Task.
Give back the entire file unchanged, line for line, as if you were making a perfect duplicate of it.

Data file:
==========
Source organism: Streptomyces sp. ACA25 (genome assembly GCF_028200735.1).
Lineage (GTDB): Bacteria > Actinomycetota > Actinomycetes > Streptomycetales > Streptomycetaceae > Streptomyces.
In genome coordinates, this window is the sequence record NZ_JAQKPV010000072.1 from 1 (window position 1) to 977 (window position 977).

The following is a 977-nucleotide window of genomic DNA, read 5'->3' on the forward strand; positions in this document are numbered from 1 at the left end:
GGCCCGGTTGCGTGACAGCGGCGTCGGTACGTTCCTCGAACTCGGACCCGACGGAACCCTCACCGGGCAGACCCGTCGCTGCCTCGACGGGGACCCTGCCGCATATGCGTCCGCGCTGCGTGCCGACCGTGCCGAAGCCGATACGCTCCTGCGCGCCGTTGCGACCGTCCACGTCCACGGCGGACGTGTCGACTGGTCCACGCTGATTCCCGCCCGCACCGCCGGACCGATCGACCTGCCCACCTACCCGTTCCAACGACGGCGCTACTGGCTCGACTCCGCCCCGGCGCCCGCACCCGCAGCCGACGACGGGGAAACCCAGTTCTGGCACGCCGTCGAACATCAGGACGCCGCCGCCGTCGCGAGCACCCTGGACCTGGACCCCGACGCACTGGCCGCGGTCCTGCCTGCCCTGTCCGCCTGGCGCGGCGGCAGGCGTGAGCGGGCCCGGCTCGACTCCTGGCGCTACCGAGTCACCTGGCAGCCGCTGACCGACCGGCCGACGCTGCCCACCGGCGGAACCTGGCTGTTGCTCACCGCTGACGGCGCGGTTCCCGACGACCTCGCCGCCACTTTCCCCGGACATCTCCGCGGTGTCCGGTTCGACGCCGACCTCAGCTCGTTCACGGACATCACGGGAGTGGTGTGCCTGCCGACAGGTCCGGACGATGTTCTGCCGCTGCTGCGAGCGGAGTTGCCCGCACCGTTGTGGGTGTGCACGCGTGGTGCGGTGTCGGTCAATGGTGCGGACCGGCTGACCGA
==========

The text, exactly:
Source organism: Streptomyces sp. ACA25 (genome assembly GCF_028200735.1).
Lineage (GTDB): Bacteria > Actinomycetota > Actinomycetes > Streptomycetales > Streptomycetaceae > Streptomyces.
In genome coordinates, this window is the sequence record NZ_JAQKPV010000072.1 from 1 (window position 1) to 977 (window position 977).

The following is a 977-nucleotide window of genomic DNA, read 5'->3' on the forward strand; positions in this document are numbered from 1 at the left end:
GGCCCGGTTGCGTGACAGCGGCGTCGGTACGTTCCTCGAACTCGGACCCGACGGAACCCTCACCGGGCAGACCCGTCGCTGCCTCGACGGGGACCCTGCCGCATATGCGTCCGCGCTGCGTGCCGACCGTGCCGAAGCCGATACGCTCCTGCGCGCCGTTGCGACCGTCCACGTCCACGGCGGACGTGTCGACTGGTCCACGCTGATTCCCGCCCGCACCGCCGGACCGATCGACCTGCCCACCTACCCGTTCCAACGACGGCGCTACTGGCTCGACTCCGCCCCGGCGCCCGCACCCGCAGCCGACGACGGGGAAACCCAGTTCTGGCACGCCGTCGAACATCAGGACGCCGCCGCCGTCGCGAGCACCCTGGACCTGGACCCCGACGCACTGGCCGCGGTCCTGCCTGCCCTGTCCGCCTGGCGCGGCGGCAGGCGTGAGCGGGCCCGGCTCGACTCCTGGCGCTACCGAGTCACCTGGCAGCCGCTGACCGACCGGCCGACGCTGCCCACCGGCGGAACCTGGCTGTTGCTCACCGCTGACGGCGCGGTTCCCGACGACCTCGCCGCCACTTTCCCCGGACATCTCCGCGGTGTCCGGTTCGACGCCGACCTCAGCTCGTTCACGGACATCACGGGAGTGGTGTGCCTGCCGACAGGTCCGGACGATGTTCTGCCGCTGCTGCGAGCGGAGTTGCCCGCACCGTTGTGGGTGTGCACGCGTGGTGCGGTGTCGGTCAATGGTGCGGACCGGCTGACCGA